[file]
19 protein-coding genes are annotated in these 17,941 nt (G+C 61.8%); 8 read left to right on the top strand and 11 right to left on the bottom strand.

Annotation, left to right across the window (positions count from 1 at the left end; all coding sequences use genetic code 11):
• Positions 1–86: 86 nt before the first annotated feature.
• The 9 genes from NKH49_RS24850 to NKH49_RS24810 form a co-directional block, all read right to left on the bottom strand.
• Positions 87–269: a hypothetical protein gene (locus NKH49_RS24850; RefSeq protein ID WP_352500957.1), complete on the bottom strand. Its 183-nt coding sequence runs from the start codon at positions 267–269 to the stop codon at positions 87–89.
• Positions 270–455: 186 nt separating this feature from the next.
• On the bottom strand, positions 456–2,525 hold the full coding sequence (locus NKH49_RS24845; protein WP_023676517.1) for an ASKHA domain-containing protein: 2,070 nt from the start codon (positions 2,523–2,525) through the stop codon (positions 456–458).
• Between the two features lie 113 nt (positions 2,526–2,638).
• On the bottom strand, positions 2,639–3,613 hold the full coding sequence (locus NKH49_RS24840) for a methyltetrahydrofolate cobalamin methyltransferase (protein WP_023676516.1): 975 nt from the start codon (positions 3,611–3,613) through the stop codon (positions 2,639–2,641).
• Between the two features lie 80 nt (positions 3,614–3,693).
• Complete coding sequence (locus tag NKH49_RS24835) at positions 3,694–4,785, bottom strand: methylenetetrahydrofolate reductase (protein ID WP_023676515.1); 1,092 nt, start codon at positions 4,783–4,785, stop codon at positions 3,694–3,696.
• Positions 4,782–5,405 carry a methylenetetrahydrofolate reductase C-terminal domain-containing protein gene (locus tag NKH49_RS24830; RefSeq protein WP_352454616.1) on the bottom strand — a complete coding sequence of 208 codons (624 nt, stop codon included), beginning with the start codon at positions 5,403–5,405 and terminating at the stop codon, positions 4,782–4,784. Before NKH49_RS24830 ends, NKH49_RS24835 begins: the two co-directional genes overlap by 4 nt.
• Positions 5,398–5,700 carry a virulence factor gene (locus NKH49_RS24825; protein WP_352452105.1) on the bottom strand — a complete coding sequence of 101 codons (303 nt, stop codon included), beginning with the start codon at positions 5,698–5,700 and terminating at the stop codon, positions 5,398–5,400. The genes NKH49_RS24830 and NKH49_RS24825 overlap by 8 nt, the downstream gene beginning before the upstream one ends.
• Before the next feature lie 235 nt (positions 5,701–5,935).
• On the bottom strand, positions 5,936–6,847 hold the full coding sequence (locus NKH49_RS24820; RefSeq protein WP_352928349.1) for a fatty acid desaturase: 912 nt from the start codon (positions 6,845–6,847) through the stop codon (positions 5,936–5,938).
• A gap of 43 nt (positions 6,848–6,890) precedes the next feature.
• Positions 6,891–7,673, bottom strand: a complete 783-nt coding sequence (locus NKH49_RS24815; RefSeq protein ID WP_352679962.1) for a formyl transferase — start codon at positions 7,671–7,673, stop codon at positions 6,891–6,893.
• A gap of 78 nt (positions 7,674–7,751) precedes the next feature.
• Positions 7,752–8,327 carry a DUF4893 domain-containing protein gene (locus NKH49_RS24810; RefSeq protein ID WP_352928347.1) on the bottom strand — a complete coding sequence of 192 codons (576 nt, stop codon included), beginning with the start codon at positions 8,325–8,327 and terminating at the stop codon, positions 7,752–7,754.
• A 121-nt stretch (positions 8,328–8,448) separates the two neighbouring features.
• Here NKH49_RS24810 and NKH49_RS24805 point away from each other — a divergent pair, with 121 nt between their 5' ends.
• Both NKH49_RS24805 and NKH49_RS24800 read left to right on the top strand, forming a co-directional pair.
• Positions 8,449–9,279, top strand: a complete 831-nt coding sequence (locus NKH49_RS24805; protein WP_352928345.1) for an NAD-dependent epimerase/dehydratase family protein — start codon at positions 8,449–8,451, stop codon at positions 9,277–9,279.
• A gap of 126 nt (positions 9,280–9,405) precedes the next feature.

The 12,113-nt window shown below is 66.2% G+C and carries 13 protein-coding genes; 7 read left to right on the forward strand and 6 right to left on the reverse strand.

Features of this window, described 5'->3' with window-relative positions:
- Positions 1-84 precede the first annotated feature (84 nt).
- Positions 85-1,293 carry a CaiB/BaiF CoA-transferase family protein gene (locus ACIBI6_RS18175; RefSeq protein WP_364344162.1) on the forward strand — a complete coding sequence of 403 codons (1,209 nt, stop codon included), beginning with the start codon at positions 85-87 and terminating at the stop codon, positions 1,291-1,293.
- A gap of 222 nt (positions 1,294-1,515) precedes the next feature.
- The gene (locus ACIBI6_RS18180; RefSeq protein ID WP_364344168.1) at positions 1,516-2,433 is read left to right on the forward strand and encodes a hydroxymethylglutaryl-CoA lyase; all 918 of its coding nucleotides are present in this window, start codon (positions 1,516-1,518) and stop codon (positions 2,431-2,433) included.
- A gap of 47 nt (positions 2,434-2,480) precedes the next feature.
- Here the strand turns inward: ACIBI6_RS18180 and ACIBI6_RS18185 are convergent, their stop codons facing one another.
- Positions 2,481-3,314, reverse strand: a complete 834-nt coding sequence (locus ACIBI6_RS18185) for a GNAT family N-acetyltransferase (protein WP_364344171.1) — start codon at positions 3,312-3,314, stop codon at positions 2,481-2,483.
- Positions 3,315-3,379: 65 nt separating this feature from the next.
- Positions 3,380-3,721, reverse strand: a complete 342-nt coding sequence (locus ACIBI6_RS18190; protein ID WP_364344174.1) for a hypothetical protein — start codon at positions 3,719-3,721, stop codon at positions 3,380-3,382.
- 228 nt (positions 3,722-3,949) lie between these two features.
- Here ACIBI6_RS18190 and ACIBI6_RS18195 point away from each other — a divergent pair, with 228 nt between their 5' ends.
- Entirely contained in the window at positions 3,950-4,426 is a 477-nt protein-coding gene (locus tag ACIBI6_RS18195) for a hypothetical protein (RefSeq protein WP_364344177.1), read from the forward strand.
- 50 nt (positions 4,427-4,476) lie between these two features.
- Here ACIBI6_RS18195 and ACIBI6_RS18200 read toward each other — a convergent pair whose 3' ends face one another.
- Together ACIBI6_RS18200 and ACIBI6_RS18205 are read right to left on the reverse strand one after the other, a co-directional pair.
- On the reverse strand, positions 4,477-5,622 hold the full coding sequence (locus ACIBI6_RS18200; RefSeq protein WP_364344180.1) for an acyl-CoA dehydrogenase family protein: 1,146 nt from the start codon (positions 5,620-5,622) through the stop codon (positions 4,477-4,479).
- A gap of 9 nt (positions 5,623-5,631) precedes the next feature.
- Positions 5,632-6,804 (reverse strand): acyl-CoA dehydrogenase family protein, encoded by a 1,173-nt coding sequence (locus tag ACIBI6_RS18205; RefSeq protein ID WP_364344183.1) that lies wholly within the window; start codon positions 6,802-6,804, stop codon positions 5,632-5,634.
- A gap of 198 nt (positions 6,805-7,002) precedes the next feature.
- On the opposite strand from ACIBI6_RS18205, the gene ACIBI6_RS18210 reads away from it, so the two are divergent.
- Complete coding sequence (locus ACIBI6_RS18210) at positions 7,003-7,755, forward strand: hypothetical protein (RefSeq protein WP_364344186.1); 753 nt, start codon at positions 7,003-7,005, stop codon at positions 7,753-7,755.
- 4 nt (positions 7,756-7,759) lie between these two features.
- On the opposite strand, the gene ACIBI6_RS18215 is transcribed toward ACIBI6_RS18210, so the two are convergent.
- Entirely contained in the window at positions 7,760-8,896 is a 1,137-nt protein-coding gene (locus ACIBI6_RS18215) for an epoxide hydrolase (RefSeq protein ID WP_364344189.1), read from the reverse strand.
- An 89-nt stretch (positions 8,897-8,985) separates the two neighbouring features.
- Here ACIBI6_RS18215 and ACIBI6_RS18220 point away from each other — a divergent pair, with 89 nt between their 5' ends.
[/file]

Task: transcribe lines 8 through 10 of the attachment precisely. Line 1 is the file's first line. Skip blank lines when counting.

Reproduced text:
• Between the two features lie 113 nt (positions 2,526–2,638).
• On the bottom strand, positions 2,639–3,613 hold the full coding sequence (locus NKH49_RS24840) for a methyltetrahydrofolate cobalamin methyltransferase (protein WP_023676516.1): 975 nt from the start codon (positions 3,611–3,613) through the stop codon (positions 2,639–2,641).
• Between the two features lie 80 nt (positions 3,614–3,693).